I’m aware that Sunday Mass is not the time for theological or biblical instruction, as if this space we occupy at the moment were a classroom instead of a chapel. However, in order to understand the meaning of what we are reading and hearing and to draw something practical and helpful from it, we sometimes have to analyze it a bit in its historical setting.
So, in order for us to profit in some way from the proclamation of the readings appointed for this day, we have to know that there was a time lag between Jesus’ resurrection from death – whatever form that phenomenon may have taken – and the awareness of the infant Christian community, including the twelve apostles, that it had actually happened.
Our reliable friend, Father Roger Karban, whom I have often quoted to you over the past many years, pictures it this way: “We see followers of Jesus who return to Galilee after their disastrous Passover pilgrimage to Jerusalem, sitting around, mourning the loss of their mentor (Jesus), too depressed to do anything except rehash the events of his death. Finally, Peter announces, ‘I’m going back to fishing.’” Father Karban goes on to say, “Since these guys fish for a living, Peter is actually deciding to go back to doing what he did before this itinerant preacher disturbed his life, admitting his friend is dead. He can never bring back the good old days.”
It took some years for the belief to develop that he was alive, active and present among them even though he was not visible. The scripture readings we’ll be hearing during this 50-day celebration of Easter again this year will dramatize that conviction of theirs with a series of homely stories, many of which are essentially symbolic and need not be interpreted literally, but all of which have the same meaning, namely, that Jesus lives beyond his death on the cross.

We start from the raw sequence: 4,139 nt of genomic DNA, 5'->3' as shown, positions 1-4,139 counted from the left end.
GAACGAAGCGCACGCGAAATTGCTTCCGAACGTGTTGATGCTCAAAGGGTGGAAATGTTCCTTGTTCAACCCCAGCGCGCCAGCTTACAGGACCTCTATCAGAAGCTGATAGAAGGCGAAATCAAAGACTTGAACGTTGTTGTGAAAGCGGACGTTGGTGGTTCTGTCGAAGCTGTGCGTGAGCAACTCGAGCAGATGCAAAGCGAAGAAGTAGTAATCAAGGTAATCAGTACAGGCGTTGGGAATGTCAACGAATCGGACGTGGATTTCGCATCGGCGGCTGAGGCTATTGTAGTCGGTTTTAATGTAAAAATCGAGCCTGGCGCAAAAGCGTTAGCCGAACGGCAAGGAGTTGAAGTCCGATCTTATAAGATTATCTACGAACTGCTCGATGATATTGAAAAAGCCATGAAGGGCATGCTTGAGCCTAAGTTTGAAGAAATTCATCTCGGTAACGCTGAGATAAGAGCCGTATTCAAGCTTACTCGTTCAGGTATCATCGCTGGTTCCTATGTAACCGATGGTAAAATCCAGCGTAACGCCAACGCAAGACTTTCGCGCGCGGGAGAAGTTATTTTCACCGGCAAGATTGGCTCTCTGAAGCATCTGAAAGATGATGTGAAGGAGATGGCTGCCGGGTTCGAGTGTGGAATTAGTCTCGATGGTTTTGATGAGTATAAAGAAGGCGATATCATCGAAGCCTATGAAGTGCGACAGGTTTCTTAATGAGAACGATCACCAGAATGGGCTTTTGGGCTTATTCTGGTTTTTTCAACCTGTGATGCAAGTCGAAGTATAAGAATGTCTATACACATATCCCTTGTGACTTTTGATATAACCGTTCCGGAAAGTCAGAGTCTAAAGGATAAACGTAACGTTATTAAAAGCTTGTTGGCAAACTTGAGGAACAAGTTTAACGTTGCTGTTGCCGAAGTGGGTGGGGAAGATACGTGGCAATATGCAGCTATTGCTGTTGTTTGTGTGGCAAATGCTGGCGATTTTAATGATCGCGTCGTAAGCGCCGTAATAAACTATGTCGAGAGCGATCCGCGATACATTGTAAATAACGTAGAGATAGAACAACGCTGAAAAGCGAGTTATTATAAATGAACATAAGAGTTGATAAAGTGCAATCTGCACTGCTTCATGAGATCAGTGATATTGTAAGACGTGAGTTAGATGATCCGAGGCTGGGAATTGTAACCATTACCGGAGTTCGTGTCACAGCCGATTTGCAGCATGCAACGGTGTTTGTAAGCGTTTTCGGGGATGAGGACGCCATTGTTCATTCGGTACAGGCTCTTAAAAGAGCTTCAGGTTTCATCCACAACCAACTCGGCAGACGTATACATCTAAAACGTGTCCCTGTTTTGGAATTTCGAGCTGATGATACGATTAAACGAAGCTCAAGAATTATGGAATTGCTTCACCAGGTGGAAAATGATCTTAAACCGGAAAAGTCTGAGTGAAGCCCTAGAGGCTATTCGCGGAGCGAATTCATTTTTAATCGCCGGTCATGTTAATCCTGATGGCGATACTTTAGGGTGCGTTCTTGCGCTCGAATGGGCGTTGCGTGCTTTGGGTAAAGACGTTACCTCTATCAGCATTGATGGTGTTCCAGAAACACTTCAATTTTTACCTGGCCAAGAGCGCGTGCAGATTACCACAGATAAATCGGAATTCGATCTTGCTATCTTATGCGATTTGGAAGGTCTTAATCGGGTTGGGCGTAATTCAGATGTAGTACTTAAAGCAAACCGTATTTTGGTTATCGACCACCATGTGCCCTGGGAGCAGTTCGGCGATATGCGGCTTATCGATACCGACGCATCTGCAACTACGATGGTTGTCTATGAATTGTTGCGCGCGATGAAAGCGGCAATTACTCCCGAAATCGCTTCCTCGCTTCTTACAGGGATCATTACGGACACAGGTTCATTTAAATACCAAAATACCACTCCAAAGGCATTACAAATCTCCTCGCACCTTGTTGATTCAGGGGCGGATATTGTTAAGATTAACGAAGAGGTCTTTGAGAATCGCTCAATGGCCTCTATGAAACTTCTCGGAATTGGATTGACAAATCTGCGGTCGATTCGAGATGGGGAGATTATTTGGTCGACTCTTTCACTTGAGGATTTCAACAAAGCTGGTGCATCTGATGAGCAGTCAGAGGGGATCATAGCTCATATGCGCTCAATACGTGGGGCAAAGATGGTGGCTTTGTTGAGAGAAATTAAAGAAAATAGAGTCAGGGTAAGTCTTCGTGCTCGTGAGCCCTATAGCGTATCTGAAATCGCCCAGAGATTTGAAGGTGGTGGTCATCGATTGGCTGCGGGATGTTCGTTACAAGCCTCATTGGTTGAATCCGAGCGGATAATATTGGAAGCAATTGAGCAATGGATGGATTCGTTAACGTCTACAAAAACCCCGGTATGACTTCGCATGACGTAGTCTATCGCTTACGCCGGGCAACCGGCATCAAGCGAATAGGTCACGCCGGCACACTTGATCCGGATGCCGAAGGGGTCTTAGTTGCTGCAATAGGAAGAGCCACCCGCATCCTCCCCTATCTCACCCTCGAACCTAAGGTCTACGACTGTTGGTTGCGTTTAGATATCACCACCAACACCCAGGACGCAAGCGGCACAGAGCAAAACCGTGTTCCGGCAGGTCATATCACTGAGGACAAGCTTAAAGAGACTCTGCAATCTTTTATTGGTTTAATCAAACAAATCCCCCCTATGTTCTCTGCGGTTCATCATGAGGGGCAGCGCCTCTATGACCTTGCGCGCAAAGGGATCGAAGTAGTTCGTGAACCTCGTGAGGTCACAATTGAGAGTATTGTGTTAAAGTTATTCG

How and why do you and I believe that a man who was executed by crucifixion is now alive and present to us? The answer is surprisingly simple: we find him wherever we are, whatever we are doing, with whomever we happen to be with. Who knows whether it was actually by magical miracles that Peter and his friends learned this or by simply being there in the everyday ordinariness of work and family, love and sex, social activity, quiet contemplation and noisy discussion, eating and drinking, recreation and sport, politics and government, and so on?
In the Old Testament, a prophet found God, not in earthquakes and fire and raging storms, but in the gentlest wisp of a breeze at the mouth of a cave. How slow we can be to learn, how little we remember! We mustn’t look for spectacular signs; it is enough to experience Christ in the most ordinary circumstances of our lives, experiences that are self-authenticating. That’s the meaning of Easter: not dazzling demonstrations of awesome divine power, but the abiding presence of God’s love in the mysterious presence of the Risen Christ.
Be convinced that you are never not in his company.